Damsons are a fruit very much sought after by the wise housewife who knows their value as a preserve in September and October. It has been said that the higher price under this Order will be equivalent 1908 to l½d. a lb, but it will be much more like 2d. a lb. by the time the fruit reaches the consumer. That ought not to be. It is bad policy to discourage the additional sale of damsons. Mirabelles are also mentioned in the Order and are subject to an additional 2d. a lb. import duty. In any Lorraine town you can be served with this fruit very cheaply, and there is no reason why this fruit should not be available cheaply to British housewives. It would encourage the French without doing any damage to the British producer who does not cultivate this fruit to any great extent.
The more one looks at this Order the more suspicious one becomes of it, and the more objectionable it appears, and although we do not intend to divide on it, some of the points I have raised deserve more attention from the Government than they have given them hitherto
§ 12 midnight.
§ Mr. C. J. M. Alport (Colchester)
The hon. Member for Ealing, North (Mr. J. Hudson) has forgotten the advantage that comes to the consumer from being able to obtain at a reasonable price an adequate quantity of fresh British-grown fruit. I am sure that that is something for which the consumers in the towns would be prepared to pay the small additional prices which are implicit in this Order. I welcome the measures which are being taken under the Order to provide some reasonable security for horticulture. That part of the agricultural industry was not included in the security and stability which was provided by the 1947 Act. It deserves as well of the British public as any other part of the agricultural industry as far as both growers and workers are concerned.
This is perhaps a belated but nevertheless welcome measure to give a reasonable deal to many of those who try to provide the highest quality horticultural production for the large urban populations of this country. Representing a constituency which produces the best strawberries in the country and at the same time the best roses, I am particularly concerned to see that the growers of both have a very proper mention in one of the Schedules attached to the Order. The strawberry and rose growers in my constituency will be very glad of the provisions of the Order.
§ 12.2 a.m.
§ The Minister of State, Board of Trade (Mr. Heathcoat Amory)
Last November the Government issued a White Paper describing proposals for increased duties on certain horticultural products. Subsequently a short debate took place on 10th December on the Additional Duties (No. 3) Order, 1953, which gave effect to those increases. The House approved that Order with general agreement. At that time it was stated that the examination of other applications in the same field was still proceeding. This Order gives effect to the changes in Duty in respect of most of those other applications that were still under consideration at that time.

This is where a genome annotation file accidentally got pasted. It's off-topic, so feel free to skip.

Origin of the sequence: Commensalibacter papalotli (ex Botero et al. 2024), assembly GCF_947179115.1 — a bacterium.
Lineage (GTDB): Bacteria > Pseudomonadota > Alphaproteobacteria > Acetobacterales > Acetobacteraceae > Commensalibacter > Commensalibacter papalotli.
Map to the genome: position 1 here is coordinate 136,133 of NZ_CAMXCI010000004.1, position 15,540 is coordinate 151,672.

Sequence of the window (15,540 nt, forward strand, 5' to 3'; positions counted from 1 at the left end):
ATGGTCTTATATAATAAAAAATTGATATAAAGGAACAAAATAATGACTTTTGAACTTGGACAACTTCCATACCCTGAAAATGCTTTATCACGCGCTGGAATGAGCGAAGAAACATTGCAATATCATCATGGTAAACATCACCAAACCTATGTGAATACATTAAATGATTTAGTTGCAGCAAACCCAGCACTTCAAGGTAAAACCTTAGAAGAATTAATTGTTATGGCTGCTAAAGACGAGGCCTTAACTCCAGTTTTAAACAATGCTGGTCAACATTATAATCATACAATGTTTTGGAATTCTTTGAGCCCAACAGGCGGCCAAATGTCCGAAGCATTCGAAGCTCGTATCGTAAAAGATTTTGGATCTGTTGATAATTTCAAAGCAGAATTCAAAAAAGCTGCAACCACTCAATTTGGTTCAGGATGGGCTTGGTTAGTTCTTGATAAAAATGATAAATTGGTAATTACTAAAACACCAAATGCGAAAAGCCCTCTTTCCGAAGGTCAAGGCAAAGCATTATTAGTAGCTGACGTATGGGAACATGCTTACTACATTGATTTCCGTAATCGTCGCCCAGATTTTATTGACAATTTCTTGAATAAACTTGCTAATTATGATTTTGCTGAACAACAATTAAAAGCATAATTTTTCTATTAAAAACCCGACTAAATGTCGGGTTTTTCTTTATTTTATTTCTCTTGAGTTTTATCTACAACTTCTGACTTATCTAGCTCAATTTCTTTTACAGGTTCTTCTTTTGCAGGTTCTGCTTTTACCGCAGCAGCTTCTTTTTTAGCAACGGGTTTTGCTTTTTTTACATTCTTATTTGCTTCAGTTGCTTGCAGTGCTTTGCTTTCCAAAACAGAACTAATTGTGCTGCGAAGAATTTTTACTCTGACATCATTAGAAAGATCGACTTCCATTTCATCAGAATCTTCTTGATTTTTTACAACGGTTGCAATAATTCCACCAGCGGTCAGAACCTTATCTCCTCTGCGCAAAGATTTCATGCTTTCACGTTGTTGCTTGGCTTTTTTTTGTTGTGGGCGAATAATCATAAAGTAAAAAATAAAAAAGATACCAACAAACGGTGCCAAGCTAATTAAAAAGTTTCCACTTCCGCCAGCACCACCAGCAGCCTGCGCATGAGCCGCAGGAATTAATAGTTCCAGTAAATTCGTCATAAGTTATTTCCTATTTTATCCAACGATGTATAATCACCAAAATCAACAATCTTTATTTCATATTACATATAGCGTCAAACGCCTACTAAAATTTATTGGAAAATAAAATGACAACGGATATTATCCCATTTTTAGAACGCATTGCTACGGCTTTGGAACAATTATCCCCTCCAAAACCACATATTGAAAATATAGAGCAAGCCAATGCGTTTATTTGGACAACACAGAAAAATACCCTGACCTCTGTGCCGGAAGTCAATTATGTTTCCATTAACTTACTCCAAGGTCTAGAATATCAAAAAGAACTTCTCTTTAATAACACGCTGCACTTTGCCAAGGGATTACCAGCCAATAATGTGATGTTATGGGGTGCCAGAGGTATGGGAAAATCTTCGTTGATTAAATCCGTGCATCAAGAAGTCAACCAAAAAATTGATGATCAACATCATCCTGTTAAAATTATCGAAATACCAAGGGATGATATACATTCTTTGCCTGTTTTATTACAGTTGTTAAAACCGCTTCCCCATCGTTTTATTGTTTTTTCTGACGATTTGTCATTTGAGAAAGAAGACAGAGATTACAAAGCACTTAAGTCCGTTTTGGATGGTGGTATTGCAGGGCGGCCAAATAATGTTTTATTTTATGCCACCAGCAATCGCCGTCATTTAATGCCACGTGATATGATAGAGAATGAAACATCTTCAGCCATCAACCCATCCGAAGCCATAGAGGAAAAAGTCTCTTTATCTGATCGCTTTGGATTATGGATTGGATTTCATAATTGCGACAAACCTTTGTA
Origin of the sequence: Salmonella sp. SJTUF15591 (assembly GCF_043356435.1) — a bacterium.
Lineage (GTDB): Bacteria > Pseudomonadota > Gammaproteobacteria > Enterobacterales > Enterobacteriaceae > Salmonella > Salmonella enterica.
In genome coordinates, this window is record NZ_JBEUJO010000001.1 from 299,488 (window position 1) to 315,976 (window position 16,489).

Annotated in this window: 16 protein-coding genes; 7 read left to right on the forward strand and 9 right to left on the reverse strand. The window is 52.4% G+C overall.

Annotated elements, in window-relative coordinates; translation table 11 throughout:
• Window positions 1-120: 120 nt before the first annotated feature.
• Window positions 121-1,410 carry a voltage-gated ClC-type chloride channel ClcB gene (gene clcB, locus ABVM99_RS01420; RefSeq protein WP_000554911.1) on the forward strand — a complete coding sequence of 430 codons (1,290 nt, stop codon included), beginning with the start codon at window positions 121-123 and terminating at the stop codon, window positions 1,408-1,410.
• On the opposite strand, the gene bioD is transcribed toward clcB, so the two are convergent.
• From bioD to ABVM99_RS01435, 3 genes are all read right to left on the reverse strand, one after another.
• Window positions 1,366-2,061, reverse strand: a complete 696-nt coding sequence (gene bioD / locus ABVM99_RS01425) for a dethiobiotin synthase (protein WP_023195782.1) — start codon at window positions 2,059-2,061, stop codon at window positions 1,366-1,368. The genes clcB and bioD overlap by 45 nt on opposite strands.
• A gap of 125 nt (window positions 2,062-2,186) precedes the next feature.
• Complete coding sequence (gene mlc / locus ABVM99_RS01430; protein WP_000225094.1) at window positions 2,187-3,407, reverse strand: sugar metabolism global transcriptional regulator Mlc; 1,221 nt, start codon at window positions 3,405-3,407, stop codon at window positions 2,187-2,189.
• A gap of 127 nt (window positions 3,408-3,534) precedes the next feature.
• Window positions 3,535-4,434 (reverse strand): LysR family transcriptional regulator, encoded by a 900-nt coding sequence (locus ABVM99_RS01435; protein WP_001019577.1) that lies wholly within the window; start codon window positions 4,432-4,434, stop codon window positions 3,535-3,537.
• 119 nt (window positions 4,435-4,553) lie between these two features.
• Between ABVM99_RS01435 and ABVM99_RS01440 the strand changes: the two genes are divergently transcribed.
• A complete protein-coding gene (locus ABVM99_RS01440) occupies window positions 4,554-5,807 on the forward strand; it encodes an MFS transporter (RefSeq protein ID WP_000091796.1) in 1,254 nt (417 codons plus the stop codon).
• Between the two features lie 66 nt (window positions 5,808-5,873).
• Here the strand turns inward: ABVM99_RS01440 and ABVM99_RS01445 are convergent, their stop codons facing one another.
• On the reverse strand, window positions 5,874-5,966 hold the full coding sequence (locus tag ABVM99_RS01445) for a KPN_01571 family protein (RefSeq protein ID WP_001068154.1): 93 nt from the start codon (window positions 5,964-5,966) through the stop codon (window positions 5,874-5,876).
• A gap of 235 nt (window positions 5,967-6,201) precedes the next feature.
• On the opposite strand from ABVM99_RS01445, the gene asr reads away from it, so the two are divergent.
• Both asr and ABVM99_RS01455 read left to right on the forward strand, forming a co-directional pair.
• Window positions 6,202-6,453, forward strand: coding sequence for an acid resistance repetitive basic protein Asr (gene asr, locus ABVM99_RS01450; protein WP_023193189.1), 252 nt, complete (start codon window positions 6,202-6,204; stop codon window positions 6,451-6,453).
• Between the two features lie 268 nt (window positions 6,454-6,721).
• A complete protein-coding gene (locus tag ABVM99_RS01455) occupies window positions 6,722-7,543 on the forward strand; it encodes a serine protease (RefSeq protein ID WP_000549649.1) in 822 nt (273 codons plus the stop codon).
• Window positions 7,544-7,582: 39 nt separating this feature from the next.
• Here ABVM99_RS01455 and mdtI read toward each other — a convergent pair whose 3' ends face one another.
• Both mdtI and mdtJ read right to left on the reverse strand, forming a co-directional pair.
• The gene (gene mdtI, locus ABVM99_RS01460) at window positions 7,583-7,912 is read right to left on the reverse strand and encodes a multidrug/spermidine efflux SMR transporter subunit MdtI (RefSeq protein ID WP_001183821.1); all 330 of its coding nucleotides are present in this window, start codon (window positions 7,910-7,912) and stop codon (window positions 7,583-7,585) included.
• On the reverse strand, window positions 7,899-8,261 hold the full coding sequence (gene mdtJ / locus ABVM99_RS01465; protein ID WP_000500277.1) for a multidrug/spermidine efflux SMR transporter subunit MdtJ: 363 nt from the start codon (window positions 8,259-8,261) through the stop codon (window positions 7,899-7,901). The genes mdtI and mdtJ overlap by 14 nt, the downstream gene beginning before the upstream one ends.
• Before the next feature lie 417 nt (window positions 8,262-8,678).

There are one or two still under examination, for instance in relation to bulbs and dead poultry. Bulbs do not come under this Order, but the Order is really parallel with the one which we debated on 10th December. It deals with a further range of horticultural products according to the same principles. It represents another step in substituting a tariff for quantitative restrictions and affording our own horticultural industry a moderate and fair rate of protection in the light of today's price level. A moderate tariff may be more favourable to the consumer than a strict quantitative restriction by quota.
I do not think that hon. Members will want me to go into the general argument for adopting the course which we have taken, but I should like to answer one or two points which have been made about the details of the Order. The Order deals with fresh plums and strawberries and with flowers, foliage and nursery stock. It increases duties on some items and it removes specific duties on others, leaving them subject to the general ad valorem duty of 10 per cent. It simplifies the tariff structure in a good many cases in relation to flowers and nursery stock.
§ Mr. J. Hudson
It may be that I am wrong, but the Order states that, with regard to hyacinths, narcissi and tulips, from 1st December to the last day of February they will be 2s. 10d. a lb.
That is for flowers and not bulbs. In the last Order we dealt with strawberries from 10th June to 31st July and a new duty of 6d. a lb. was 1910 fixed for that period. At that time, for technical reasons concerned with our agreements under G.A.T.T., we could not deal with the period 1st June to 9th June, and under this new Order we are merely dealing with the limited period, and there the duty is 4d. a lb. Therefore, the position is that for strawberries from 1st June to 9th June the duty will be 4d. a lb.: from 10th June to 31st July it will be 6d. and for the rest of the year it will be 10 per cent. ad valorem.
§ Mr. Willey
I appreciate the reasons for the changes, but I would ask what protection that offers to the growers of that in this country.